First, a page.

[Sca-cooks] Cutting Up Chickens: Was English Food
lilinah at earthlink.net
Thu Jul 3 12:35:53 PDT 2008
Audrey Bergeron-Morin wrote:
>I like the Asian style myself. In most of these cultures (I mean
>traditional food, of course, I know they eat with knife and fork when
>they eat Western food) they eat with chopsticks only, so the food is
>expected to be cut to bite-size pieces before it makes it to the
>table. I like that :-)
This is largely because of a lack of fuel for big fires in much of
China, at least in the past. Food cooks faster when it is cut up
smaller, and this is, thus, a more efficient use of fuel.
Food is also cut up small to cook quickly throughout Southeast Asia.
Here's there more fuel, but who wants to be cooking for hours in that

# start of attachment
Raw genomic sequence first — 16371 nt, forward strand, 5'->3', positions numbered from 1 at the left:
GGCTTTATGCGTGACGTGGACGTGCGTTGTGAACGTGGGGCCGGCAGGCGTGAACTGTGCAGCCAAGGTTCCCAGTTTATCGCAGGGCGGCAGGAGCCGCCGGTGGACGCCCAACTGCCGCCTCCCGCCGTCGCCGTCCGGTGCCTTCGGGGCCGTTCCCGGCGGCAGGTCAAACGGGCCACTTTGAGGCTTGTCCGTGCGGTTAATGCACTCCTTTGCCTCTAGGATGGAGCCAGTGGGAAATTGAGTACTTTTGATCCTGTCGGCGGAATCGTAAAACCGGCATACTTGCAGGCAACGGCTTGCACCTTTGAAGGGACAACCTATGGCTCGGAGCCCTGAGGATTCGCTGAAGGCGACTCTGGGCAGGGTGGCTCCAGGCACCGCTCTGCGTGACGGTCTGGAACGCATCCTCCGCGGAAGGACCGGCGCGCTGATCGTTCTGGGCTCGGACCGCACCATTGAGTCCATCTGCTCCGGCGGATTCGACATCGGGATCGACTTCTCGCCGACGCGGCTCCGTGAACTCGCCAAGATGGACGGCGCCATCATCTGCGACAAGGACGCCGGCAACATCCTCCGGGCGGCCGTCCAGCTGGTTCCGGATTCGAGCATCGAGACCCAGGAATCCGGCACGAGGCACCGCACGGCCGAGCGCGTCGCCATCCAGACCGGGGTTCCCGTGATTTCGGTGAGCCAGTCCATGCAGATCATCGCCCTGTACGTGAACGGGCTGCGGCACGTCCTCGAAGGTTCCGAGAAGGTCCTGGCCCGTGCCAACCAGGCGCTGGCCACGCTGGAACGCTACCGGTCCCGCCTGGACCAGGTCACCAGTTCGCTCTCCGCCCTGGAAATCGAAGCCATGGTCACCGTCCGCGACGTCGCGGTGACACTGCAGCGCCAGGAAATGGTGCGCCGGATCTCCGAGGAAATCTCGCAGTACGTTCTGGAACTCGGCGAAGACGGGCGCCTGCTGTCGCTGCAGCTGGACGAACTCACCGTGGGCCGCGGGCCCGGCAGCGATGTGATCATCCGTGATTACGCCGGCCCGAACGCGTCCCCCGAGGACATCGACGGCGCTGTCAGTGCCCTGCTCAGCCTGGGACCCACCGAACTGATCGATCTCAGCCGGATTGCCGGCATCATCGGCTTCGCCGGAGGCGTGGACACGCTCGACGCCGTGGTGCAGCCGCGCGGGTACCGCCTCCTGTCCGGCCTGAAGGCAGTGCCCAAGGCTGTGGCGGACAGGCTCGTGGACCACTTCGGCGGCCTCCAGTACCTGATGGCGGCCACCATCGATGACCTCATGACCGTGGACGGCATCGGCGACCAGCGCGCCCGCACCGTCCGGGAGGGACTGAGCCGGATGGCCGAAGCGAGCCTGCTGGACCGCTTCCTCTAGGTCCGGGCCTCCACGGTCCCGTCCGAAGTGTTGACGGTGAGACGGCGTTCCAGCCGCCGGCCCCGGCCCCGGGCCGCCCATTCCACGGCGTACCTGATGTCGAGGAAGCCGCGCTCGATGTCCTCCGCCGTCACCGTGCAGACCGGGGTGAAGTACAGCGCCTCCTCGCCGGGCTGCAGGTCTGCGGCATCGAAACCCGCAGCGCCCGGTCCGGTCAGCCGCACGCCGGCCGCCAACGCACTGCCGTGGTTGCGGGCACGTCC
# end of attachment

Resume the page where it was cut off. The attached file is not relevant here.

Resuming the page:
heat and humidity? But they do not eat with chopsticks. As far as i
understand, chopsticks are presented to diners in Thai restaurants in
America because Americans seem to think that all Asians use them.
To the best of my knowledge, however, in most of Southeast Asia the
traditional eating utensil is the fingers and thumb of the hand. In
modern times, one uses a spoon, with a fork being used to push food
onto the spoon. At the most sacred or traditional meals, diners fall
back to fingers.
Urtatim (that's err-tah-TEEM)
the persona formerly known as Anahita
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